Friday, April 14, 2006

first thing you know

Perry Simon writes a great daily column (called Talk Topics) for radio professionals on In addition to that he sends out a weekly newsletter (called The Letter) to promote the column. In this week's Letter, Perry writes about one of his TV guilty pleasures, "The Big Joe Polka Show":

You want a portly old guy in garish accordion-themed polyesterish vests and ruffled shirts? You want a procession of dispirited-looking bands with names like "Walter Polszewski and His Southern North Dakota Polka Kings" performing songs like "The Who Overcooked The Kielbasa Polka"? You want video quality that looks like a Sony Handycam under water? You want the host wandering absentmindedly into the shot while puzzling over the next page of his script? You want action shots of an empty dance floor or someone pawing through a rack of polka dresses? You want television the way it was when I was a kid and they used to have polka shows on early weekend mornings? Big Joe is your man. It's so uncool, so cheesy, so beyond redeemable that, naturally, I love it. (And if you remember the Schmenge brothers sketches on "SCTV," this is the real thing and a thousand times more funny) Highly recommended. Set your TiVo now.

I need to confess a guilty pleasure. Lately I've been flipping on the TV during lunch to watch "The Beverly Hillbillies" on WBIR-TV. Yes, you read that correctly: "The Beverly Hillbillies." I grew up in the New York suburbs. Every afternoon my sisters and I would watch classic sitcom reruns like "Batman," "Gilligan's Island," "Bewitched," "The Addams Family," "F Troop," "The Beverly Hillbillies" and many more. The Clampetts were just another TV family, about as real to me as "The Munsters." Later in life I moved to Los Angeles and got to see some of the extravagance of Beverly Hills firsthand. I even had the good fortune to meet Buddy Ebsen but it wasn't as big a deal to me as meeting Adam West. The fourth anniversary of my move to Knoxville is ten days away. Living here has given me an appreciation for Jed, Granny, Jethro and Ellie May that I would have never developed in the big cities. It's understandable that cityfolk TV critics didn't care for the show when it premiered.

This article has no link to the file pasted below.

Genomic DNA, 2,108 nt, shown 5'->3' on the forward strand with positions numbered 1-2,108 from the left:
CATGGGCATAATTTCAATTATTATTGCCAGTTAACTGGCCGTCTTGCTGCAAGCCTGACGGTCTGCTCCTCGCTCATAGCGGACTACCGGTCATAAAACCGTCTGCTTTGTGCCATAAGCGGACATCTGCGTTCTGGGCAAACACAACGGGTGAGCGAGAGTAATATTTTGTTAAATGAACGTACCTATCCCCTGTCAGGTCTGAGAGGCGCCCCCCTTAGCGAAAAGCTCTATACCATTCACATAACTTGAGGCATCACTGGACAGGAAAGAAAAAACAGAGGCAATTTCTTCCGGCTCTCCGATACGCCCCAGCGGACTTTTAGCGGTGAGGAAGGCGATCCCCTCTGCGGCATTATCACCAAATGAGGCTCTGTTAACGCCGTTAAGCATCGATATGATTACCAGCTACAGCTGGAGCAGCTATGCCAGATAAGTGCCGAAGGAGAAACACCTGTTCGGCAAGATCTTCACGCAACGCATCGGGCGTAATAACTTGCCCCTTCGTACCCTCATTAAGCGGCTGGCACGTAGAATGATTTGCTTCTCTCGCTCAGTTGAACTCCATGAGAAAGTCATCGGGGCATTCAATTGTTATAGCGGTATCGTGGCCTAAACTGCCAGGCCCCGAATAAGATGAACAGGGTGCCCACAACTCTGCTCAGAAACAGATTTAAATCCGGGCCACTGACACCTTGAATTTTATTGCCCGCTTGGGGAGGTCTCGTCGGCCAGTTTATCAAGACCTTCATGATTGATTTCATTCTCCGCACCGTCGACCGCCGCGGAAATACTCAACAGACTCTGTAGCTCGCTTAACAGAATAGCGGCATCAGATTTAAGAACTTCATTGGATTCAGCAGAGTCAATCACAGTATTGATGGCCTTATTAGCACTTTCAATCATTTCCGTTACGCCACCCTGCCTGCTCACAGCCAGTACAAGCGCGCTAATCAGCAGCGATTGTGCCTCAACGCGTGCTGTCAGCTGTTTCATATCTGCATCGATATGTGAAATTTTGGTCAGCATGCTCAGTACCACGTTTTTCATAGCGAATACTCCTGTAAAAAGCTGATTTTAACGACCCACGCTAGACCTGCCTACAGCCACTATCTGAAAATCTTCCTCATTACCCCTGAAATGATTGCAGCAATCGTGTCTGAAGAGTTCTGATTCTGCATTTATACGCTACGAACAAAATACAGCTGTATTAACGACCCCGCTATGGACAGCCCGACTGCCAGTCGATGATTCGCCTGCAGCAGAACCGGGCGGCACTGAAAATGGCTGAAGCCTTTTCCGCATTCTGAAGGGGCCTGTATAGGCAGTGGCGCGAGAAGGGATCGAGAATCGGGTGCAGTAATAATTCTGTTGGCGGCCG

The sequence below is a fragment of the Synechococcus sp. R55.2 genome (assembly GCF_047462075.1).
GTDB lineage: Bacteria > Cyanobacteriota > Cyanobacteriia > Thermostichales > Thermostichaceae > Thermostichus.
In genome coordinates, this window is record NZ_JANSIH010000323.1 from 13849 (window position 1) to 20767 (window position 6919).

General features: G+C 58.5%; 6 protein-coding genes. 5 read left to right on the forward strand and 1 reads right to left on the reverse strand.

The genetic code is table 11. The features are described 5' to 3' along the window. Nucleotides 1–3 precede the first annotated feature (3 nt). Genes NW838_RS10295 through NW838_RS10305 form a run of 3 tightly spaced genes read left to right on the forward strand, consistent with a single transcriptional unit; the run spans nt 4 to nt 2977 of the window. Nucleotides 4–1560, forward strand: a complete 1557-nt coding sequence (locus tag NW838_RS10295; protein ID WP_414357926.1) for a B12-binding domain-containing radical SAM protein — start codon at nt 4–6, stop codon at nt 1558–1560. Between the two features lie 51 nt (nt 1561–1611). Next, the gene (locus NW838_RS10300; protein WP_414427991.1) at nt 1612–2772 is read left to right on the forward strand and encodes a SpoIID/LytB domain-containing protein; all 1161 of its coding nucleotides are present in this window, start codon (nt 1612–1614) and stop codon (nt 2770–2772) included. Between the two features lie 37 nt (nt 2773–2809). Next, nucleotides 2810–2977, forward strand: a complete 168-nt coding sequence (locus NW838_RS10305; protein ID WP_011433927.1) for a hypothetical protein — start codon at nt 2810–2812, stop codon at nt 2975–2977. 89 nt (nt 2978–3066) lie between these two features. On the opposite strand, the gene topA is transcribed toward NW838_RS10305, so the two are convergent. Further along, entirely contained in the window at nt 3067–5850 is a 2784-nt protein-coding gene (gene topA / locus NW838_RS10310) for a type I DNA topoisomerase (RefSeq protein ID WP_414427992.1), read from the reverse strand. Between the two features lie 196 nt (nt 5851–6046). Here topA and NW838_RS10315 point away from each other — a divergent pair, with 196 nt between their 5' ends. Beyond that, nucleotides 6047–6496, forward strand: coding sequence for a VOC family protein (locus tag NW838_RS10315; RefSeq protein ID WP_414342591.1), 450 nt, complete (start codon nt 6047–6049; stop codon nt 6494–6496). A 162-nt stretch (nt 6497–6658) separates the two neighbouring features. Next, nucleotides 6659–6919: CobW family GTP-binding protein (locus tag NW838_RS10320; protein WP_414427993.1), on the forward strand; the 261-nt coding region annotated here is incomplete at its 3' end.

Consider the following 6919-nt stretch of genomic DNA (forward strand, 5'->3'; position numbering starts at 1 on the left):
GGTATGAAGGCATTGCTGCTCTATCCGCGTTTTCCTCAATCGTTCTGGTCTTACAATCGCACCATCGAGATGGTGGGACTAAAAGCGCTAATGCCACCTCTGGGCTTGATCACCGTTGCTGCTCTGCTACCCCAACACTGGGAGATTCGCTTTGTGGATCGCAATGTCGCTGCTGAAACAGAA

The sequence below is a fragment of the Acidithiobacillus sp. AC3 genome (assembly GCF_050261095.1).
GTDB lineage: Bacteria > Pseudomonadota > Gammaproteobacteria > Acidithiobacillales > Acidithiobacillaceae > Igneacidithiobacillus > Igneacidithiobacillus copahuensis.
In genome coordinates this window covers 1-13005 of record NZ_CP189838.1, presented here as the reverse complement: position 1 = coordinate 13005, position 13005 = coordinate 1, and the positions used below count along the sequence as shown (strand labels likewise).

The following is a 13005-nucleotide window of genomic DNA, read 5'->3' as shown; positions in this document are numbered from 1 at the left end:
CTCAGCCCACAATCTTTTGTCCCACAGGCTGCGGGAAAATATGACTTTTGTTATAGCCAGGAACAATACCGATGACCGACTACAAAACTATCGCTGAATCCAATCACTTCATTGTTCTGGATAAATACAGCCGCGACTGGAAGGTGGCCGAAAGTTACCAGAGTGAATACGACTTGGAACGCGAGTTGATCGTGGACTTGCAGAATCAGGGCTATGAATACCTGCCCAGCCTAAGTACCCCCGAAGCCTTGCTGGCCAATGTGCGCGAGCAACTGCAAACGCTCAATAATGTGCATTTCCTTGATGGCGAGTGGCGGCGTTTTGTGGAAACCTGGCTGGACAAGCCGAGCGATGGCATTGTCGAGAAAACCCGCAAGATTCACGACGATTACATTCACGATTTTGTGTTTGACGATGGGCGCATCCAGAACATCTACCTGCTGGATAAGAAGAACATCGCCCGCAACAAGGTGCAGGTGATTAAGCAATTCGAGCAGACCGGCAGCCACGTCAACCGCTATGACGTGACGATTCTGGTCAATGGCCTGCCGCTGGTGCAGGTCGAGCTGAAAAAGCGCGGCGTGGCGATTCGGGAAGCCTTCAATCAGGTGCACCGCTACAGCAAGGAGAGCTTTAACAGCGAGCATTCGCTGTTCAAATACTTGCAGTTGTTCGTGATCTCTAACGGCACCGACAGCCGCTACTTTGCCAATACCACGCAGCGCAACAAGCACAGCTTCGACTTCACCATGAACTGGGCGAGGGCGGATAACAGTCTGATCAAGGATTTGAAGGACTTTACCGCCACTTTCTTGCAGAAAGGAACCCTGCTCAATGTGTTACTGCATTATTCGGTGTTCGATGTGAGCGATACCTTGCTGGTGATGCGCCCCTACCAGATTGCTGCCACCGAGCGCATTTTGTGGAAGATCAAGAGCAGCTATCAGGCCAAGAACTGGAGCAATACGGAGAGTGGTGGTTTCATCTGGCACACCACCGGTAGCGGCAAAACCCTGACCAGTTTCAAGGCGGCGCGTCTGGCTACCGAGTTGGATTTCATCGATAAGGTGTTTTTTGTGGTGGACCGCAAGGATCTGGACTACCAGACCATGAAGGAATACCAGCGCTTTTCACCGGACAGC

Within the past week, WBIR showed an episode with Mel Blanc as a cab driver who thought the Clampett mansion was a mental hospital and that Mr. Drysdale was the doctor. After Jethro gave Granny some unsuccessful driving lessons, the cab driver told a Beverly Hills cop that Jed believed himself to be Abe Lincoln. That was good stuff. In another episode, Granny was teaching Ellie May about "courtin' and sparkin'" with Mr. Drysdale's stepson. Granny said, "Honey, when I was a girl back in Tennessee, I set so many boy's hearts on fire that they took to callin' that neck of the woods the Smoky Mountains!" That line alone may be responsible for my new guilty TV pleasure.

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Anonymous Anonymous said...

wow, the link to the Polka Joe website was just what i'd hoped for after reading Perry's "so uncool, so cheesy, so beyond redeemable...I love it" comment!! plus, it was informative... good to know, with rampant American obesity issues, that "“Big Joe” has become the largest owner of polka music master tapes in the United States"... from the pic it doesn't look so bad. ha! fun lunch break; thanks Frank! ~ amy

Anonymous Pam Mc said...

I so love The Beverly Hillbillies....which leads me to a question, How did you end up here in East Tennessee and in Knoxville in particular?

Blogger Frank Murphy said...

Hi Pam,

I moved to Knoxville in 2002 to take a full time on-air job after several years of working as a radio producer. A morning show consultant thought of me when he was looking for someone who was the opposite of Phil Williams. They wanted to create an "Odd Couple" type show.

Thanks for reading,

Blogger Frank Murphy said...

Is it weird that I especially like the Hillbillies episodes featuring Sharon Tate as Janet Trego?


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